TNReady Tests — Final approval was given to legislation this week changing the way the TNReady test will be administered in the 2019-2020 and 2020-2021 academic school years. Senate Bill 187 requires that the TNReady test be administered in paper format for the 2019-2020 school year. As for the 2020-2021 academic year, the Local Education Agencies (LEAs) will be required to participate in an online verification test conducted by the Department of Education. The Commissioner of the Department of Education will then use the verification test results to determine which format to administer the TNReady test for that school year.
Alternative Growth Portfolio Model / Kindergarten – The full Senate approved legislation which provides local education agencies (LEAs) with the option to use comparable alternative student growth measures for pre-K and kindergarten growth portfolio models. When the pre-K and kindergarten portfolio models were implemented last year, the program experienced a lack of appropriate training for teachers, computer system issues, and difficulties with the way the portfolio’s standards were clustered together. Senate Bill 442 helps ensure that the work done by teachers in non-graded subjects is evaluated fairly and is not burdensome to teachers. It also states that employment termination and compensation decisions for the 2018/2019 school year shall not be based on data generated by the portfolio model. Finally, the legislation creates a 10-member portfolio review committee.
School Bus / Video Cameras – State senators voted to approve legislation this week authorizing a Local Education Agency (LEA) to place cameras on the outside of school buses to document drivers who illegally pass a stopped school bus. Senate Bill 205 allows LEAs to use cameras on the exterior of school buses, in coordination with local law enforcement, for the purpose of deterring drivers who fail to stop for a school bus loading or unloading students. With this bill, any driver determined to be in violation of the law will first receive a $50 fee, while subsequent violations can be prosecuted as a Class A misdemeanor. The legislation now awaits the governor’s signature.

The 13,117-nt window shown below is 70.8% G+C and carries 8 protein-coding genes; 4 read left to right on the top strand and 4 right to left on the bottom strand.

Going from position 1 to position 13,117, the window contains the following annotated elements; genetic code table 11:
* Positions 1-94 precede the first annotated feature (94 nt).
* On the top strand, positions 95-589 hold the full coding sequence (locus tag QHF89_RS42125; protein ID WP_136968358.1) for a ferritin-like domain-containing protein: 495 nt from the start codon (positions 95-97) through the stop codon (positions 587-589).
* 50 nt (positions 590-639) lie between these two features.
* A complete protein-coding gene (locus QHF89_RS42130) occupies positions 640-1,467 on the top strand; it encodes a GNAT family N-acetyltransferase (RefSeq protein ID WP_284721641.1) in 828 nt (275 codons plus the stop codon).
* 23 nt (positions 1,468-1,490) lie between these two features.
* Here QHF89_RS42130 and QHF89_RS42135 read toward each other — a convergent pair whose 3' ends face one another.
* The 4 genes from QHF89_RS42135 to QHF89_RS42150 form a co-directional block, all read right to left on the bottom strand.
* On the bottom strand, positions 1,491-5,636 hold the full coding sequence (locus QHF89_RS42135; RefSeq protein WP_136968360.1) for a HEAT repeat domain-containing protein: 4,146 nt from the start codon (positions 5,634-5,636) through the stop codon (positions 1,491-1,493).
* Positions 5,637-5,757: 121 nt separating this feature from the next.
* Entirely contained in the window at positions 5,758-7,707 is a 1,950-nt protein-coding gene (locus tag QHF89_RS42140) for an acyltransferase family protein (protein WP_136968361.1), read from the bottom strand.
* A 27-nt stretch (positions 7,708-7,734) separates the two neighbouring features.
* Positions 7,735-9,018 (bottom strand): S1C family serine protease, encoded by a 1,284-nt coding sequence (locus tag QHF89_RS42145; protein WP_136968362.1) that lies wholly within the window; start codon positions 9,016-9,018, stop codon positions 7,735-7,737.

Pharmacies / Patients — Senate Bill 650, establishes certain rights for pharmacies regarding fair contracts with Pharmacy Benefit Managers (PBMs). Other provisions of the bill include protections for pharmacists regarding audits and recoupments of prescription claims, increased transparency and disclosure of all fees charged to pharmacies by PBMs at the time of claims processing, and 30 days advance notification to the pharmacy of any network changes.
Daylight Saving Time — The Senate voted this week to keep Tennessee on daylight saving time once the federal government has approved it. Senate Bill 1100 puts Tennessee on record in favor of federal legislation currently pending in Congress which calls for daylight saving time year-round.
Expanding Broadband — The General Assembly passed legislation exempting the installation of fiber optic cable from sales and use tax to lessen the financial burden of expanding broadband to Tennessee’s rural counties. Senate Bill 1458 exempts fiber optic cable after it has been attached to a utility pole, building, or other structure or installed underground from state and local sales and use tax. The bill also deletes the current credit against franchise and excise tax liability equal to six percent of the purchase price of qualified broadband Internet access equipment.
Hand-held Phones / Driving — Senate Bill 173, prohibiting a person from physically holding a cellphone while operating a motor vehicle that is in motion, was approved this week. A person may still talk on the phone while driving but must do so using hands-free devices such as an earpiece, headphone device, wrist device, or connectivity to a vehicle. Violation of the offense would result in a fine of up to $50 for the first and second offense. The violation will result in a $100 fine for a person’s third offense or if an accident occurs.
Judicial Conduct- Senate Bill 452 significantly revises and reconstitutes a 16 member Tennessee Board of Judicial Conduct. Both the House and Senate concurred in the conference committee report which ultimately dictated the bill’s final language.